It was a very proud moment as International Management Institute, New Delhi conducted its one of a kind entrepreneurial summit ‘Emerge 2015’. The event witnessed the thought provoking interaction from some of the pioneers of E-commerce in India. The topic, which attracted a considerable amount of attention, was about the prevalence of E-commerce ‘bubble’. This piece is all about this ‘bubble’.
In economics, ‘bubble’ is defined as a cycle with rapid expansion followed by a contraction. E-Commerce has been evolving tremendously in India, which is riding on the promise of so called upcoming ‘Ache Din’ and the smartphone revolution. The sector imbibed funding in range of about $5 billion in 2014, that is about 3.5 times of what it got in 2013. The major chunk of this money came from big investors like SoftBank & Tiger-global. The grandeur of this sector can be easily interpreted by this fact, while Flipkart’s value is at $11 billion, traditional players like Future Retail,Pantaloons and Trent are valued at below a billion mark. If the scenario is so upbeat, then what about this ‘bubble’ clamour?
“Where is Flipkart’s complete business model? Forget about valuation. I want to know Flipkart’s business model. I want to know how you will be profitable?” thundered Rakesh Jhunjhunwala in an interview to CNBC-TV18 with fellow investors Ramesh Damani and N. Jayakumar.
A PWC report says E-commerce companies have suffered aggregate losses of around $156,500,000 due to their cash-burn strategy. But the author is not so convinced with this ‘bubble-theory’. There are 150 million active internet users in India, though less than China’s 550 million, they form a consolidated bloc. Also two-third of them are in the age bracket of 29-35, they are the energetic lot, having the capacity to break or build a brand. The prime example of this is Facebook, which clocked the fastest user growth from India. The author agrees that Internet penetration is very dismal in India, but it has been compensated by cheap internet enabled smartphones to a very great extent.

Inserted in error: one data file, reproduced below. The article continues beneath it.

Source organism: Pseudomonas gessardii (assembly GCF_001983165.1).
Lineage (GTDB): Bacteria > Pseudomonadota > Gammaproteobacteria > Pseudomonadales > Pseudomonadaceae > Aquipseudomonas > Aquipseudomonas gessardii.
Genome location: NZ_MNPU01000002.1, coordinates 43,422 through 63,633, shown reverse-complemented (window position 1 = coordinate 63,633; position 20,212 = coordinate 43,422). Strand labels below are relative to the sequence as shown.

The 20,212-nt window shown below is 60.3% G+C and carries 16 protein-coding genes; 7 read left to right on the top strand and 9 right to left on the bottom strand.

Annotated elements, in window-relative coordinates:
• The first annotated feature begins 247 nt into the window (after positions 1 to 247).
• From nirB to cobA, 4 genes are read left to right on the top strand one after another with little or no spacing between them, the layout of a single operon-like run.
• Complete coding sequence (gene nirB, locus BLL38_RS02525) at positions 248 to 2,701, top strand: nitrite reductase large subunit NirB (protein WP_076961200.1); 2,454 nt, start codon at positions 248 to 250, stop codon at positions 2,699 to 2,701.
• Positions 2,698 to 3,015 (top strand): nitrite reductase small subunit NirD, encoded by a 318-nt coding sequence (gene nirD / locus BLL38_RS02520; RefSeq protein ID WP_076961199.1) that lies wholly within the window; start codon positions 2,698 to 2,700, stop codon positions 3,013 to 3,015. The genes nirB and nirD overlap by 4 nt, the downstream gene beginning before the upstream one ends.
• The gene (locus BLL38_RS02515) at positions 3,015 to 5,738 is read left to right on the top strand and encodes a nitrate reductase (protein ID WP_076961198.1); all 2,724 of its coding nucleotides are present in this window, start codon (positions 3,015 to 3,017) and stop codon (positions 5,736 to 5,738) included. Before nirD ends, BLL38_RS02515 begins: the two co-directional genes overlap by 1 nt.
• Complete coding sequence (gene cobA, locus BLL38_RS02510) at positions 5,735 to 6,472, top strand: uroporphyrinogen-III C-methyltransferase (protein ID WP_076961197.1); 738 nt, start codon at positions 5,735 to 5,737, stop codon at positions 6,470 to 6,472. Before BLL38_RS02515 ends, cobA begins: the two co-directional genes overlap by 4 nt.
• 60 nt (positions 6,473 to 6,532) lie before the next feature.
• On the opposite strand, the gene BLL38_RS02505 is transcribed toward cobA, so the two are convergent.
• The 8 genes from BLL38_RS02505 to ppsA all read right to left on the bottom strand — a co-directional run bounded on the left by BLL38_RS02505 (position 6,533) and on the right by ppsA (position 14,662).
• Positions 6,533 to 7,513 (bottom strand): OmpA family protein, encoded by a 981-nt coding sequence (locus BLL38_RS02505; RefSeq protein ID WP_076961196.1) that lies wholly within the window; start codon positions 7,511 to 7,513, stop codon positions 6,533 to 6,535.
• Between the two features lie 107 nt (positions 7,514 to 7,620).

Though connectivity is vital, the real growth would dawn with the increase of purchasing power of an average Indian. The per capita net national income (NNI) of India at current prices during 2014-15 is estimated at 87,748 Indian rupees as compared to 80,388 INR for the year 2013-14, showing a rise of 9.2 percent. The growth from Tier 2 and 3 cities is tremendous, where people have finite reach to brands but have high longings.
As per site monitors, these towns have witnessed a 30% to 50% increase in transactions. With the increase of double income households in India, people are finding hard to spend time with family, so E-Commerce sites are coming very handy. Also the worsening traffic and pollution woes in Indian metropolises restrict frequent shopping outings. Emulating China as a benchmark corroborates the argument that Indian scenario in 2019-20 will be similar to that of China’s in 2012, clearly auguring the vast opportunities waiting to be found in terms of E-Commerce.
Considering that the E-Commerce sector is at its nascent phase, it is very vital to create a base of loyal customers by giving them lucrative offers and discounts. Price has been a crucial factor for an Indian customer and he does not shy to change his loyalty. So this stage becomes much tough in India. India is the only country apart from Kenya, where Uber has Cash on Service facility. The E-Commerce industry can be complementary to many offerings like education, health, hospitality and what not. This advantage for an E-tailler over a brick-and-mortar player allows him to offer significant discounts by leveraging the higher margins, which is a win-win proposition. In addition to E-shopping, customers are also shopping online for occasions like marriages and parties; it is due to huge offerings of items and aggressive campaigns. Creative concepts such as ‘Big Billion Day’ are icing on the cake.
The ease of entry to the market that proliferation of Internet has provided is enabling many players to compete in the market, giving Indian consumers many options and in a way making the competition throat-cutting. For the efficient running of the E-Commerce industry, three things are crucial – handling an inventory of both short and long tail items by the companies in the fray, providing a delightful and secure online surfing and shopping experience to the customers, and ensuring a strong logistical delivery channel. Companies are committed to work upon first two criteria and they are doing great, but the third one is the criterion where India with its present infrastructural red tapes needs more.
The advent of new government has given rise to a new hope. If an industry stalwart like Mr.Ratan Tata is lending his trust to new E-Ventures and the Giants of E-Commerce like Amazon & Alibaba are investing fortunes in India, then it indicates that E-Commerce is going to stay.
Like every sector, the author agrees that not every entrant getting funding will be viable in long run. Some consolidation will take place, especially if money is guzzled out for long. India is yet to get its own Amazon or Alibaba, and for the investors playing prudently, the picture is rosy ahead. The ‘bubble’ may burst for others.
1) Business Standard: Here’s why Rakesh Jhunjhunwala is right about the e-commerce bubble, 10:03:2015
2) DNA India: E-commerce: Rs 1000 crore loss due to discounts, report says, 15:02:2015
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